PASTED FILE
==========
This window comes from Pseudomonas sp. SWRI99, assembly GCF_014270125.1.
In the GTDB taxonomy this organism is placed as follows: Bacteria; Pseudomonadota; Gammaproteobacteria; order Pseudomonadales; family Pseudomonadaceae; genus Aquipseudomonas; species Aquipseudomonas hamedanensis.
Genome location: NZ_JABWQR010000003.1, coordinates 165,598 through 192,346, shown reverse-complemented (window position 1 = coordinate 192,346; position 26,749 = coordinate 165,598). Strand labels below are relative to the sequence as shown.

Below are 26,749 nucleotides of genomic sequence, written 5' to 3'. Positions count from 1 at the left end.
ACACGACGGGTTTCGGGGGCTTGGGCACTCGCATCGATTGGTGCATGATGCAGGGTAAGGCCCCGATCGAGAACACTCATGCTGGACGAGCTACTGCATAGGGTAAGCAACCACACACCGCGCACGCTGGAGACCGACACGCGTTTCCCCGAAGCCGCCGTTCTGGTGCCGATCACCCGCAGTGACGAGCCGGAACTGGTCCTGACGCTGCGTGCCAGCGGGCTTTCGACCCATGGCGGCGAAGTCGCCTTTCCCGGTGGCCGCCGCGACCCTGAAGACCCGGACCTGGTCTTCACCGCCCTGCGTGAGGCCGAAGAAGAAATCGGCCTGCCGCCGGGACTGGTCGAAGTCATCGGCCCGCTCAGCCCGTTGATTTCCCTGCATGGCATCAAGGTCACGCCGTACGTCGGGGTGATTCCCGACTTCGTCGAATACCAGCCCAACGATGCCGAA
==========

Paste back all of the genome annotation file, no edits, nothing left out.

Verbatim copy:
This window comes from Pseudomonas sp. SWRI99, assembly GCF_014270125.1.
In the GTDB taxonomy this organism is placed as follows: Bacteria; Pseudomonadota; Gammaproteobacteria; order Pseudomonadales; family Pseudomonadaceae; genus Aquipseudomonas; species Aquipseudomonas hamedanensis.
Genome location: NZ_JABWQR010000003.1, coordinates 165,598 through 192,346, shown reverse-complemented (window position 1 = coordinate 192,346; position 26,749 = coordinate 165,598). Strand labels below are relative to the sequence as shown.

Below are 26,749 nucleotides of genomic sequence, written 5' to 3'. Positions count from 1 at the left end.
ACACGACGGGTTTCGGGGGCTTGGGCACTCGCATCGATTGGTGCATGATGCAGGGTAAGGCCCCGATCGAGAACACTCATGCTGGACGAGCTACTGCATAGGGTAAGCAACCACACACCGCGCACGCTGGAGACCGACACGCGTTTCCCCGAAGCCGCCGTTCTGGTGCCGATCACCCGCAGTGACGAGCCGGAACTGGTCCTGACGCTGCGTGCCAGCGGGCTTTCGACCCATGGCGGCGAAGTCGCCTTTCCCGGTGGCCGCCGCGACCCTGAAGACCCGGACCTGGTCTTCACCGCCCTGCGTGAGGCCGAAGAAGAAATCGGCCTGCCGCCGGGACTGGTCGAAGTCATCGGCCCGCTCAGCCCGTTGATTTCCCTGCATGGCATCAAGGTCACGCCGTACGTCGGGGTGATTCCCGACTTCGTCGAATACCAGCCCAACGATGCCGAA